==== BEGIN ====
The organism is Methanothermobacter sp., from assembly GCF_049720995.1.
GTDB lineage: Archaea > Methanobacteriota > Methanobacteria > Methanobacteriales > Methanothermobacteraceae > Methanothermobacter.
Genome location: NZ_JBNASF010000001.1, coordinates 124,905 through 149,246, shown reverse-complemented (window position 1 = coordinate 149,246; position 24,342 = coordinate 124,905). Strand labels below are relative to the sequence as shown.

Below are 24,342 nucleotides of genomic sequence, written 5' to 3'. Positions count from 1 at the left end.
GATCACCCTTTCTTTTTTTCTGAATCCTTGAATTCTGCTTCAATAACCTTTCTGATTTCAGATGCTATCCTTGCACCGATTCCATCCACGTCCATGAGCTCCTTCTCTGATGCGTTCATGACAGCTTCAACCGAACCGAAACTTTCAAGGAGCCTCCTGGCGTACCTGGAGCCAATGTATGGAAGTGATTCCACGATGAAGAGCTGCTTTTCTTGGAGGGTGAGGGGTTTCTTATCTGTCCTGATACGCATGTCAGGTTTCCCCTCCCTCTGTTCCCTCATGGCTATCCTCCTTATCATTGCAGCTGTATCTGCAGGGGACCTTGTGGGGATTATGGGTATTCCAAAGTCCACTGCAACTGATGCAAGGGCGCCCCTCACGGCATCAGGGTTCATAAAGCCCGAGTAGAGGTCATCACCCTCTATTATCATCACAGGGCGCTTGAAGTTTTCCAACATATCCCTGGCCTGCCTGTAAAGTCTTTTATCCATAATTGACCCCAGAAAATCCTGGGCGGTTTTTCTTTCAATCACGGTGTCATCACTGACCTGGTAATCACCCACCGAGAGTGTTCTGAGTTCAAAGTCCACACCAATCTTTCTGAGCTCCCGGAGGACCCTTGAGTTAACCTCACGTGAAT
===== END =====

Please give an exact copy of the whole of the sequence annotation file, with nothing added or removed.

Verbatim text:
The organism is Methanothermobacter sp., from assembly GCF_049720995.1.
GTDB lineage: Archaea > Methanobacteriota > Methanobacteria > Methanobacteriales > Methanothermobacteraceae > Methanothermobacter.
Genome location: NZ_JBNASF010000001.1, coordinates 124,905 through 149,246, shown reverse-complemented (window position 1 = coordinate 149,246; position 24,342 = coordinate 124,905). Strand labels below are relative to the sequence as shown.

Below are 24,342 nucleotides of genomic sequence, written 5' to 3'. Positions count from 1 at the left end.
GATCACCCTTTCTTTTTTTCTGAATCCTTGAATTCTGCTTCAATAACCTTTCTGATTTCAGATGCTATCCTTGCACCGATTCCATCCACGTCCATGAGCTCCTTCTCTGATGCGTTCATGACAGCTTCAACCGAACCGAAACTTTCAAGGAGCCTCCTGGCGTACCTGGAGCCAATGTATGGAAGTGATTCCACGATGAAGAGCTGCTTTTCTTGGAGGGTGAGGGGTTTCTTATCTGTCCTGATACGCATGTCAGGTTTCCCCTCCCTCTGTTCCCTCATGGCTATCCTCCTTATCATTGCAGCTGTATCTGCAGGGGACCTTGTGGGGATTATGGGTATTCCAAAGTCCACTGCAACTGATGCAAGGGCGCCCCTCACGGCATCAGGGTTCATAAAGCCCGAGTAGAGGTCATCACCCTCTATTATCATCACAGGGCGCTTGAAGTTTTCCAACATATCCCTGGCCTGCCTGTAAAGTCTTTTATCCATAATTGACCCCAGAAAATCCTGGGCGGTTTTTCTTTCAATCACGGTGTCATCACTGACCTGGTAATCACCCACCGAGAGTGTTCTGAGTTCAAAGTCCACACCAATCTTTCTGAGCTCCCGGAGGACCCTTGAGTTAACCTCACGTGAAT